Fernando Costa and Johan-Frederik Hel Guedj
This is the first book dedicated to Fernando Costa, an eclectic, self-taught artist, born in France to a family that arrived in the country on foot from Portugal while fleeing the dictatorship of Salazar in 1970. Costa dissects enamelled street signs, cuts them up, smoothes them off, and reassembles the pieces by welding them onto large metal plaques to create works of extraordinary originality. The result is striking, as shown in this colourful monograph. Some are figurative, the cousins of Pop art, infused with a personal element, as they include tragic or comical moments and figures that have influenced the sculptor during his lifetime: the cyclist Tom Simpson, the Beatles, and Josephine Baker. Other works flirt with abstraction derived from Cubism and the mechanical music of Edgar Varèse. All display freedom, movement, energy, and the interplay of primary colours. Whether small in size or imposing triptychs, the works of Fernando Costa achieve a rare feat: imbuing metal with emotion.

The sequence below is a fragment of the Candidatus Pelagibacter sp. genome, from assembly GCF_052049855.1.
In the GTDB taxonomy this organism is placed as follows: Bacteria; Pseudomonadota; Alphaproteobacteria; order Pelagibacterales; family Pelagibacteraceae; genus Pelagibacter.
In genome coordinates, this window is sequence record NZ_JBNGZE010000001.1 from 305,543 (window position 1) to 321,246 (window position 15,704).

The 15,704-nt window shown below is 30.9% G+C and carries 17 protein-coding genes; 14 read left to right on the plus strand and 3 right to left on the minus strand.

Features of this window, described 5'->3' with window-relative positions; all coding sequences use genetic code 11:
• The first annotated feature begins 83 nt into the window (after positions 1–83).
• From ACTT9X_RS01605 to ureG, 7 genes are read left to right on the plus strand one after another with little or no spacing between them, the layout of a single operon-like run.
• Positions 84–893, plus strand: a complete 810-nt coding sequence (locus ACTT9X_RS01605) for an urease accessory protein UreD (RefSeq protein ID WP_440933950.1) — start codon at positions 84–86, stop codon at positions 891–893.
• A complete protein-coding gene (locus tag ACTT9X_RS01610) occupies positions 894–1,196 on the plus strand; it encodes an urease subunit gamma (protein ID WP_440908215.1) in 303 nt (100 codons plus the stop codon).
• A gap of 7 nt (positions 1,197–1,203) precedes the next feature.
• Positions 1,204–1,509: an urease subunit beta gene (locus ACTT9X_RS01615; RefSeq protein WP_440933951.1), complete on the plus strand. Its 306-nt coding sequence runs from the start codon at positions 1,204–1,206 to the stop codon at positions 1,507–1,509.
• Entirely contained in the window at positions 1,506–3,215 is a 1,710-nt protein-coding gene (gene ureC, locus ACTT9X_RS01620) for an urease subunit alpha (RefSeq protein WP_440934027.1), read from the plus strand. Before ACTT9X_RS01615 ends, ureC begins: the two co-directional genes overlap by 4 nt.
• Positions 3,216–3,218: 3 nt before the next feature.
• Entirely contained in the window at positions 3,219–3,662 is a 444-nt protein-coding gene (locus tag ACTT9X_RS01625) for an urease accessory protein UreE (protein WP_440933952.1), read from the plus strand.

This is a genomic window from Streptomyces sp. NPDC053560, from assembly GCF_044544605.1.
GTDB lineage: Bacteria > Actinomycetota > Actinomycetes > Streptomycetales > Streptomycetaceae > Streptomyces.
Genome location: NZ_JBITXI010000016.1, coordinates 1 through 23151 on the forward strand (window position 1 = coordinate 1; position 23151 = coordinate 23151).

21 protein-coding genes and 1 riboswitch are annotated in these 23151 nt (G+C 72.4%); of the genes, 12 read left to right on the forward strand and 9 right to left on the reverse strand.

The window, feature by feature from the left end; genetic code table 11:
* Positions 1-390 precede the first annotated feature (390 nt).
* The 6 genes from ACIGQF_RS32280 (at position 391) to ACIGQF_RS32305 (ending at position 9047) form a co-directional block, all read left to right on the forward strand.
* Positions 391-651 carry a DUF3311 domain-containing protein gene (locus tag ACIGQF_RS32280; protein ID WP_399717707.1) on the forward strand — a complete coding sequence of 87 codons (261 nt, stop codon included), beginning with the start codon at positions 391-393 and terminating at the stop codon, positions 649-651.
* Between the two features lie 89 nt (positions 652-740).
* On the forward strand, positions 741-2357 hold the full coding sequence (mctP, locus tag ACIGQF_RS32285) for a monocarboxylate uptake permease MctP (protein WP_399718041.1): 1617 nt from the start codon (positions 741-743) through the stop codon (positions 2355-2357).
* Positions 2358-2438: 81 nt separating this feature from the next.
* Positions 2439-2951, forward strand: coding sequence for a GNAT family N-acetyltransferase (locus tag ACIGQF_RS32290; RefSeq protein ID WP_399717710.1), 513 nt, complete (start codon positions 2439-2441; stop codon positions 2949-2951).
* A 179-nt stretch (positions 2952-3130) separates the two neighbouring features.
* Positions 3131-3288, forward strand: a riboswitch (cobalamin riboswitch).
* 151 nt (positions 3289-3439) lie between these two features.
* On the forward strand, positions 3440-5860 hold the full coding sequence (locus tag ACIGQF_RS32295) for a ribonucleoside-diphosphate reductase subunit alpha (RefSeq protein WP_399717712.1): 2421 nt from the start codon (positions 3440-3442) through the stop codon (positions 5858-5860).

Fernando Costa (born 1972) lives and works near Sarlat in Périgord, France. The success of this self-taught artist was totally unexpected. Since 1998 he has collected damaged street signs in France and elsewhere, and transformed them into artworks. In 2013, he was the eighteenth artist selected to create the “Art Car” for Le Mans 24 Hours car race: a recognition of his talent, in the footsteps of Calder, Warhol, César, Arman, and Jeff Koons.
Johan-Frederik Hel Guedj, a French writer, has published two novels (Le traitement des cendres, L’amour grave), a collection of short stories (De mon vivant), an account of polar exploration (Chercheurs d’éternité), and an essay on Orson Welles (La règle du faux). He lives in Brussels and writes on contemporary art in the daily newspaper L’Echo/De Tijd.